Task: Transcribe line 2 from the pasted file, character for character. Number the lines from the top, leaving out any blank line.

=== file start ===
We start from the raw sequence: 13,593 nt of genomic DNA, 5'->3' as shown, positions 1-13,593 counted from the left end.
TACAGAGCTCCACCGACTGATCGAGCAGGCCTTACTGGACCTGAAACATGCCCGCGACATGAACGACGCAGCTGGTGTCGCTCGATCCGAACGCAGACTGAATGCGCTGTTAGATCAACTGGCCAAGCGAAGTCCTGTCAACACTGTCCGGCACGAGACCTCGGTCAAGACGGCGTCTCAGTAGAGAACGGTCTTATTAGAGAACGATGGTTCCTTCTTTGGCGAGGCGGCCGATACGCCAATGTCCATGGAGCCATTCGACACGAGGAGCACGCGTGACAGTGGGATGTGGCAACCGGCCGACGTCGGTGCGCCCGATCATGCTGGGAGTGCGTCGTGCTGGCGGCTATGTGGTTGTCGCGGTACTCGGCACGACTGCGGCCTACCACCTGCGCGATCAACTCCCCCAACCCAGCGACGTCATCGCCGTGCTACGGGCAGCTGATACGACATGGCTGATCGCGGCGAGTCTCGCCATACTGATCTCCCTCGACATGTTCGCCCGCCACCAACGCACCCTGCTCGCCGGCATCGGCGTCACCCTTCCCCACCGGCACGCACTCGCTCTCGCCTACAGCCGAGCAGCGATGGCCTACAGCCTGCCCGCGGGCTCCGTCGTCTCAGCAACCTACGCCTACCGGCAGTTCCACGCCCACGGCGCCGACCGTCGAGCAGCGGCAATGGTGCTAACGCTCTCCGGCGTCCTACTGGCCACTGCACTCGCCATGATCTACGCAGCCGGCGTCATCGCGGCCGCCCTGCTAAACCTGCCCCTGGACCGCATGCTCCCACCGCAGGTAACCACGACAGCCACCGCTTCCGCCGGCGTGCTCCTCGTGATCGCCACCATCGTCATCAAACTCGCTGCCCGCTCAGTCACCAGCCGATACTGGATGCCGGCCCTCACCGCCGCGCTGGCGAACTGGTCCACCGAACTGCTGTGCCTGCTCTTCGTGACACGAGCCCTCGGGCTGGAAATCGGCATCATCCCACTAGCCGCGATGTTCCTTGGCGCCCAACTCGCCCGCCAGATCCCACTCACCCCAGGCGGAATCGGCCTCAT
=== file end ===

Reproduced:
TACAGAGCTCCACCGACTGATCGAGCAGGCCTTACTGGACCTGAAACATGCCCGCGACATGAACGACGCAGCTGGTGTCGCTCGATCCGAACGCAGACTGAATGCGCTGTTAGATCAACTGGCCAAGCGAAGTCCTGTCAACACTGTCCGGCACGAGACCTCGGTCAAGACGGCGTCTCAGTAGAGAACGGTCTTATTAGAGAACGATGGTTCCTTCTTTGGCGAGGCGGCCGATACGCCAATGTCCATGGAGCCATTCGACACGAGGAGCACGCGTGACAGTGGGATGTGGCAACCGGCCGACGTCGGTGCGCCCGATCATGCTGGGAGTGCGTCGTGCTGGCGGCTATGTGGTTGTCGCGGTACTCGGCACGACTGCGGCCTACCACCTGCGCGATCAACTCCCCCAACCCAGCGACGTCATCGCCGTGCTACGGGCAGCTGATACGACATGGCTGATCGCGGCGAGTCTCGCCATACTGATCTCCCTCGACATGTTCGCCCGCCACCAACGCACCCTGCTCGCCGGCATCGGCGTCACCCTTCCCCACCGGCACGCACTCGCTCTCGCCTACAGCCGAGCAGCGATGGCCTACAGCCTGCCCGCGGGCTCCGTCGTCTCAGCAACCTACGCCTACCGGCAGTTCCACGCCCACGGCGCCGACCGTCGAGCAGCGGCAATGGTGCTAACGCTCTCCGGCGTCCTACTGGCCACTGCACTCGCCATGATCTACGCAGCCGGCGTCATCGCGGCCGCCCTGCTAAACCTGCCCCTGGACCGCATGCTCCCACCGCAGGTAACCACGACAGCCACCGCTTCCGCCGGCGTGCTCCTCGTGATCGCCACCATCGTCATCAAACTCGCTGCCCGCTCAGTCACCAGCCGATACTGGATGCCGGCCCTCACCGCCGCGCTGGCGAACTGGTCCACCGAACTGCTGTGCCTGCTCTTCGTGACACGAGCCCTCGGGCTGGAAATCGGCATCATCCCACTAGCCGCGATGTTCCTTGGCGCCCAACTCGCCCGCCAGATCCCACTCACCCCAGGCGGAATCGGCCTCAT